Only in recent years, with the deaths of celebrities such as Kate Spade, Anthony Bourdain or Robin Williams, has the topic of suicide and depression been taken seriously in the south Asian community.
Before, mental health problems were often brushed off in our community as having a lack of faith, being ungrateful, or in some cases, a sign of witchcraft or spiritual possession by some evil demon (yes, I am serious).
But mental health is severely misunderstood in our culture and now is the time it MUST be taken seriously.
In the last several years, there has been a steady increase in the rate of suicides each years, according to the Centers for Disease Control (CDC).
“Suicide rates have been rising in nearly every state, according to the latest Vital Signs report by the Centers for Disease Control and Prevention (CDC). In 2016, nearly 45,000 Americans age 10 or older died by suicide. Suicide is the 10th leading cause of death and is one of just three leading causes that are on the rise.”
Depression is treatable.
Suicide is preventable.
And one of the ways it is, is by is counseling.
I’m curious to see what the general consensus is amongst south Asians on seeking therapy is.
I ask because it was common (for me, at least) to hear “only people with issues need therapy”. So do south Asians, in general, still believe that?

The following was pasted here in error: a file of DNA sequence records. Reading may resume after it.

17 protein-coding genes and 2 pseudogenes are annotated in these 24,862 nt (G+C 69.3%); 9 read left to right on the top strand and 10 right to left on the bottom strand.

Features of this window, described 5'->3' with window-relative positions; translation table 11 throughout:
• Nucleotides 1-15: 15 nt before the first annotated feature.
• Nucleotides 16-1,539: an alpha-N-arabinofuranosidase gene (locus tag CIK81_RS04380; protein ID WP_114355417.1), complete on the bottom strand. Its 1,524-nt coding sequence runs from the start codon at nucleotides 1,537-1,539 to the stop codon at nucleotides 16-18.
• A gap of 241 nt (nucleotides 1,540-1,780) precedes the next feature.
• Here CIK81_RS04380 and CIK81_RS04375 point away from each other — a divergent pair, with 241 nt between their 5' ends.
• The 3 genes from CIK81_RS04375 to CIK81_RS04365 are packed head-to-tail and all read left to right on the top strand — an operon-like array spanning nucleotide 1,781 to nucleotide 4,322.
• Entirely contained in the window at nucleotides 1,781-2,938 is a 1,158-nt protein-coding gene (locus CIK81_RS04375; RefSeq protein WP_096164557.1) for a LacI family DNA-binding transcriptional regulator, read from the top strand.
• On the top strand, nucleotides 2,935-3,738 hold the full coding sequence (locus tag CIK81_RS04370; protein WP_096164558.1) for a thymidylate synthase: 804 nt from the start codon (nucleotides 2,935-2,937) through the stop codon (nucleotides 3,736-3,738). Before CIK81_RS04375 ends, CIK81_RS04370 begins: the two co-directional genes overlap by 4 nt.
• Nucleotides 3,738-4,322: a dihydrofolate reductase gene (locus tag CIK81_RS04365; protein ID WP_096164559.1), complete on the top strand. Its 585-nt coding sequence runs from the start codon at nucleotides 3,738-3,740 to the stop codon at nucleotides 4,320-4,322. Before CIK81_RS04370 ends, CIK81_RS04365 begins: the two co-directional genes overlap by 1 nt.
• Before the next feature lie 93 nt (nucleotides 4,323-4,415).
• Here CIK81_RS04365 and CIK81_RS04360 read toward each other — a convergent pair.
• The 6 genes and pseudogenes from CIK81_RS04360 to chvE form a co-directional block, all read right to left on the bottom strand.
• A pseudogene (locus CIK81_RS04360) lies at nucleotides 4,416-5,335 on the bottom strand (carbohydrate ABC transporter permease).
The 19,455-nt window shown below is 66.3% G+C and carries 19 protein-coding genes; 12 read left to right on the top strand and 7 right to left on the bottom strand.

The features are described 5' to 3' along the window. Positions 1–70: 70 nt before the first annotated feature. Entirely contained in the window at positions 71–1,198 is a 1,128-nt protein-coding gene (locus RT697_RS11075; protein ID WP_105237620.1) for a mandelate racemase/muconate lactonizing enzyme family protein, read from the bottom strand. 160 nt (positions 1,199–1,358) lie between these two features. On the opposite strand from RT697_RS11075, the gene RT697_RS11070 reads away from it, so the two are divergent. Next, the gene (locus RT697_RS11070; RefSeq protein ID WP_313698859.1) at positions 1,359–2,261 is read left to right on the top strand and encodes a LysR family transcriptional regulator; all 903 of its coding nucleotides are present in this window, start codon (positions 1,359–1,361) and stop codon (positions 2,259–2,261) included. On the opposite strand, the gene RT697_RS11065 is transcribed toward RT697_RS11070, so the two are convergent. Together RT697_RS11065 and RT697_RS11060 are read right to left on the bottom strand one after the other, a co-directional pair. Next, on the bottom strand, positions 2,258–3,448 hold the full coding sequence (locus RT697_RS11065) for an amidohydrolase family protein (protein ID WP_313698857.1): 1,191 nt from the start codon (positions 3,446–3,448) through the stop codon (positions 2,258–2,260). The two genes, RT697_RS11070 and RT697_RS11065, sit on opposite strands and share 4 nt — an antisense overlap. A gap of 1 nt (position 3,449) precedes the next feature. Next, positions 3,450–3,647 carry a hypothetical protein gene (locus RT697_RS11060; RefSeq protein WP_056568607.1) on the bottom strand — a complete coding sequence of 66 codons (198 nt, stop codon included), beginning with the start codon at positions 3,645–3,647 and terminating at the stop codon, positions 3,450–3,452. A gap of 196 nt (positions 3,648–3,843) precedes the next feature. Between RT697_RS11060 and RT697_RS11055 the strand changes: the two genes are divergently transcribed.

Therapy saved my life.
I went through a traumatic event in my life and was subsequently diagnosed with clinical depression. I stopped eating. I shut myself in a dark room. I didn’t want to meet anyone. I barely took care of myself and didn’t have the will or energy to take care of my two kids. I lost weight. I started losing my hair. I quit my job. I felt alone even though my family was worried about me and sought to “cheer me up”.
I wanted to die.
It didn’t matter how much I prayed and how often I did zikr (rememberance of God), I was in a dark hole – sinking deeper everyday.
I’m not ashamed to say that I briefly went on anti-depressants. It got me out of that hole and back out into the world. But I didn’t want to be on it forever. So when I felt like I was fine again, I weaned myself off of the medications. But because of the current situation I was dealing with at home at the time, I started to sink back into that hole.
So I sought therapy. And it was a blessing. I had, who I think, is the best therapist ever. I took me a few years to fully recover from what I went through, but because of her, I am here today five years later. I rebuilt my life with a new home, new marriage and a new child.
I’ve heard many people say “therapy doesn’t work…they just sit and listen to you, offer you nothing and take your money”. I wholeheartedly disagree. My advice – do not listen to people who say that. If you feel like you are falling into a hole and cannot get out, seek help. Seek therapy. Talk to licensed therapist, a psychiatrist or a psychologist. You are not alone.
For those fortunate enough to not be suffering from depression or suicidal thoughts, please keep an eye out for your loved one who may be suffering. Please do not ignore the red flags or brush them off as attention seekers.
I write this hoping that it helps someone who may be reading this.
I write this hoping to change the negative stigma many carry about therapy. There is nothing wrong with asking for help from those trained to do so.
I write this hoping to potentially save a life.
National Suicide Prevention Hotline